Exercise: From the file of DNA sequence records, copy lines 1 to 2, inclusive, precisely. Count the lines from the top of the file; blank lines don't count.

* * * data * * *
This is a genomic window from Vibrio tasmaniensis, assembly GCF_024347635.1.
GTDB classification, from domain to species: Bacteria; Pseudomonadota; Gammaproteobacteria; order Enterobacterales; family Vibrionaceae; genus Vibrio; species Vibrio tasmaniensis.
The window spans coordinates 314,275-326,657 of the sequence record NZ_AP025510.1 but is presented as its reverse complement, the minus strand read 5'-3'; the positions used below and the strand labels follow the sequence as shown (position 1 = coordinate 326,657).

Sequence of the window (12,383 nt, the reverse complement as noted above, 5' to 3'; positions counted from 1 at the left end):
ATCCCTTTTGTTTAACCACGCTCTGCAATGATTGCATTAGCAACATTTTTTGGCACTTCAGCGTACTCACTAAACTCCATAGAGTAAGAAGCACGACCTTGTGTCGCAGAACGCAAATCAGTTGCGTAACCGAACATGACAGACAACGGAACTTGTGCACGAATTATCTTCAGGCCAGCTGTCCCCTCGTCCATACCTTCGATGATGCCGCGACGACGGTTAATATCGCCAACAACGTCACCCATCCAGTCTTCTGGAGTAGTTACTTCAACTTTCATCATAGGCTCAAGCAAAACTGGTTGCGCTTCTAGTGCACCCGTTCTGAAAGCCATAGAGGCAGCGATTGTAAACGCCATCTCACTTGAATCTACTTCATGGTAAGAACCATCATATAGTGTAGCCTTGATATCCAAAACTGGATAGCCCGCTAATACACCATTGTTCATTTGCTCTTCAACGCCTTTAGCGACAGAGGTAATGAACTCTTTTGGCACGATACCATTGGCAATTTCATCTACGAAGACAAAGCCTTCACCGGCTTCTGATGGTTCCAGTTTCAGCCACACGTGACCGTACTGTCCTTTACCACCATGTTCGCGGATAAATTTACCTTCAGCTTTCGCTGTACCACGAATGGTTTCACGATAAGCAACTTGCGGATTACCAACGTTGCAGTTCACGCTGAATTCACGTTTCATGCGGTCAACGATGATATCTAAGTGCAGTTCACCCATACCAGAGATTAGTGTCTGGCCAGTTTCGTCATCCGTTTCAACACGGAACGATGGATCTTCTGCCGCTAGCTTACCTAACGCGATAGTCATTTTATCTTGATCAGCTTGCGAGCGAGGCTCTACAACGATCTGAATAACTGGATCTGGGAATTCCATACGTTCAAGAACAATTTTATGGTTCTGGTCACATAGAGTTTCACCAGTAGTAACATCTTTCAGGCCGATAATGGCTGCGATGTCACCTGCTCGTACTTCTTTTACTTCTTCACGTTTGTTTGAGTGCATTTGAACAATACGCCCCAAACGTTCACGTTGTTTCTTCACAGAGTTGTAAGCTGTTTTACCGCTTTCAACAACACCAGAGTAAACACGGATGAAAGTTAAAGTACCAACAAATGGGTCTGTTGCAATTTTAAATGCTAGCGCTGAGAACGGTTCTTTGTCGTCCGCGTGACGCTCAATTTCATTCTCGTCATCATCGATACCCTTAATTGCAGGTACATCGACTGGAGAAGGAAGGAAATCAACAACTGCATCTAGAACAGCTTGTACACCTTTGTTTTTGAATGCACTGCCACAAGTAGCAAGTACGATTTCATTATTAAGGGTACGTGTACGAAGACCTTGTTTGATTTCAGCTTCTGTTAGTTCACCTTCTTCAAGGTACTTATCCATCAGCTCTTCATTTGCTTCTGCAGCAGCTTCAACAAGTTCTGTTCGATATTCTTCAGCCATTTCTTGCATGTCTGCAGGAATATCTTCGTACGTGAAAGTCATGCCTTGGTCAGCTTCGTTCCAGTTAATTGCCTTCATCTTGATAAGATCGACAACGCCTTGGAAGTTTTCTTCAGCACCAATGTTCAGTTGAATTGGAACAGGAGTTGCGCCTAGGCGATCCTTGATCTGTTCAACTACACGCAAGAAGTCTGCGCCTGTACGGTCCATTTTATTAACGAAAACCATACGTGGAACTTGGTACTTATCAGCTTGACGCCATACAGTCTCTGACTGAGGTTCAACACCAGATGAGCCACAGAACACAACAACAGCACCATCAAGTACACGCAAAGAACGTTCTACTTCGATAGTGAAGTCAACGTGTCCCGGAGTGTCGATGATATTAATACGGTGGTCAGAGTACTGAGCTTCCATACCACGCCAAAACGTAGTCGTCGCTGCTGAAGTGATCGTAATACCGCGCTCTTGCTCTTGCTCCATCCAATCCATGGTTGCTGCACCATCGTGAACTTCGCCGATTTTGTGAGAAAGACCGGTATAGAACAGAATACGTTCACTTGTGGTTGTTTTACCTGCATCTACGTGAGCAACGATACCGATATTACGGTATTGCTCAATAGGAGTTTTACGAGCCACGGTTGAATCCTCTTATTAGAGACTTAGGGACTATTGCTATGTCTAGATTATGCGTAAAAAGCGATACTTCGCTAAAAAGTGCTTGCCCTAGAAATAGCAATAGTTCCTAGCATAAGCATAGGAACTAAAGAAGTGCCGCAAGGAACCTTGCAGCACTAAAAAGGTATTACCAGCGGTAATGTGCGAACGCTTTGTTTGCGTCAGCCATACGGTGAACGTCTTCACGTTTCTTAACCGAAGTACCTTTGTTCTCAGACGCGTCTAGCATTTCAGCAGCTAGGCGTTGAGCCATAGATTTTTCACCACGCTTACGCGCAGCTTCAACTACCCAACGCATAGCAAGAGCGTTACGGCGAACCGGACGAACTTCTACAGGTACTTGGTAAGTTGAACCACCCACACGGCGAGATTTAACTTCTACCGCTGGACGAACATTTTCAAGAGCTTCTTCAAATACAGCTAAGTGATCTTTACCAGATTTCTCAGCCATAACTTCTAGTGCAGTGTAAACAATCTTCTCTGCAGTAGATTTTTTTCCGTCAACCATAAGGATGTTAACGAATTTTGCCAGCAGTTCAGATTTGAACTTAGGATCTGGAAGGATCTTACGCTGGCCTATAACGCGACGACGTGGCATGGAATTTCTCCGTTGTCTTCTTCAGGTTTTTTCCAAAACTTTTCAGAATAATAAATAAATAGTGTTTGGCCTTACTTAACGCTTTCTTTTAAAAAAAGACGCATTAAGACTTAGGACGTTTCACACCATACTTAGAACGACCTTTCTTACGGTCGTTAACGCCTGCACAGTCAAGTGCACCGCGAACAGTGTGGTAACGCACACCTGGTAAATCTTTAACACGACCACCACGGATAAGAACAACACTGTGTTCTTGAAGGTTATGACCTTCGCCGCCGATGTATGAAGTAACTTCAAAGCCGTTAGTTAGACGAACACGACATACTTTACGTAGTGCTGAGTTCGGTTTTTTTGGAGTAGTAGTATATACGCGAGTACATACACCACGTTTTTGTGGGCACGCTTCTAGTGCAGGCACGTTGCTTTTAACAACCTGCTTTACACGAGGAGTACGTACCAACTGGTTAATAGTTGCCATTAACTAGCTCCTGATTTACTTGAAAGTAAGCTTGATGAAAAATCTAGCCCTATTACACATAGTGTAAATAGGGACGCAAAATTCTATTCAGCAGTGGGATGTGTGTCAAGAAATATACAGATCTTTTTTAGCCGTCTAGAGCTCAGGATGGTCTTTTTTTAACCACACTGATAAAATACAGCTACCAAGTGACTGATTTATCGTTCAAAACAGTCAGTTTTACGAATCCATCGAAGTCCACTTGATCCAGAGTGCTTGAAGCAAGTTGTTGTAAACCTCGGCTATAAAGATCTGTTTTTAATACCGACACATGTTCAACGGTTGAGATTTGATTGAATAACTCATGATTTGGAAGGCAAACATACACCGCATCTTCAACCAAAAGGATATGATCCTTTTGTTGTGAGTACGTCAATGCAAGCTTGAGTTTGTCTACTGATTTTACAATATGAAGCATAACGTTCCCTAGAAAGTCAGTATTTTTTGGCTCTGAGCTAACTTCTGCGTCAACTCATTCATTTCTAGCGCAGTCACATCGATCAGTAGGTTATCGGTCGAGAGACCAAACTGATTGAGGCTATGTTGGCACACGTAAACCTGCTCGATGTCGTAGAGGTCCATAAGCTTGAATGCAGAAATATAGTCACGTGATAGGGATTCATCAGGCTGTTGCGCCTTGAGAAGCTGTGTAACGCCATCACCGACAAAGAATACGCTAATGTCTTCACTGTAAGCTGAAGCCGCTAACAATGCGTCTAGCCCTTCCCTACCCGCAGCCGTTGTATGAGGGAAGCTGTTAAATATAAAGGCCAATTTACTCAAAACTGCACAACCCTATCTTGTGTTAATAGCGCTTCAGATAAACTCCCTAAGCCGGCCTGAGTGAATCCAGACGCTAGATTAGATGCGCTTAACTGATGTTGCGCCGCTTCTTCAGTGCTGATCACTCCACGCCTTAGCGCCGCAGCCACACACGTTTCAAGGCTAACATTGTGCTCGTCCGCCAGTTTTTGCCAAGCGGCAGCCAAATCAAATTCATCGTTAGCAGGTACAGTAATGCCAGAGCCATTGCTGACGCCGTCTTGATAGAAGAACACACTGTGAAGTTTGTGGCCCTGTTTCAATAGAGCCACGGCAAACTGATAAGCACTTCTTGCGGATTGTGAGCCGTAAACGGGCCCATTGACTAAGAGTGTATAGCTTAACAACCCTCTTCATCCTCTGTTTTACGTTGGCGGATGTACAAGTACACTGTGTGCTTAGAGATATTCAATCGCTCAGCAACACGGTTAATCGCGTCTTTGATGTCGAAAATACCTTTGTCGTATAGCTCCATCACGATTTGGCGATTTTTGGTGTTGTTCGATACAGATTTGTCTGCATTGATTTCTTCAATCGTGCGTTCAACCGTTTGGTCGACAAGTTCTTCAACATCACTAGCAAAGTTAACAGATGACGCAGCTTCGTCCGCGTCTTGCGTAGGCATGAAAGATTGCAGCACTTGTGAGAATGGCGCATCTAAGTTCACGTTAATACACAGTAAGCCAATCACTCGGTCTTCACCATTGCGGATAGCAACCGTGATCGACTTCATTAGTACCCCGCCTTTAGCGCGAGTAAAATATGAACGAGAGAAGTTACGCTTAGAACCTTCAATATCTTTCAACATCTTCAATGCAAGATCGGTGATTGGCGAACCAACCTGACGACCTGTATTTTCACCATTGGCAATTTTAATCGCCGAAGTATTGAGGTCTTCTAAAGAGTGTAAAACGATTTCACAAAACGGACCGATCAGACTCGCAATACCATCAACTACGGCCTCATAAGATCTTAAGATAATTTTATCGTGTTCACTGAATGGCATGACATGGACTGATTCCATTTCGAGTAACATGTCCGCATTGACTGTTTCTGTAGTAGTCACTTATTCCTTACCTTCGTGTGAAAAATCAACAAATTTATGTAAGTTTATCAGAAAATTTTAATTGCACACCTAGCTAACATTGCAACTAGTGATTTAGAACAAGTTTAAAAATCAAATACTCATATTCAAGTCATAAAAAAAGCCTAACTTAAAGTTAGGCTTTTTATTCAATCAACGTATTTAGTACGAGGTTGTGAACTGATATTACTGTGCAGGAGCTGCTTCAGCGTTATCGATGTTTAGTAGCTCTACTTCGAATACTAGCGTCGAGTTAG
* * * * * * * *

This is a genomic window from Vibrio tasmaniensis, assembly GCF_024347635.1.
GTDB classification, from domain to species: Bacteria; Pseudomonadota; Gammaproteobacteria; order Enterobacterales; family Vibrionaceae; genus Vibrio; species Vibrio tasmaniensis.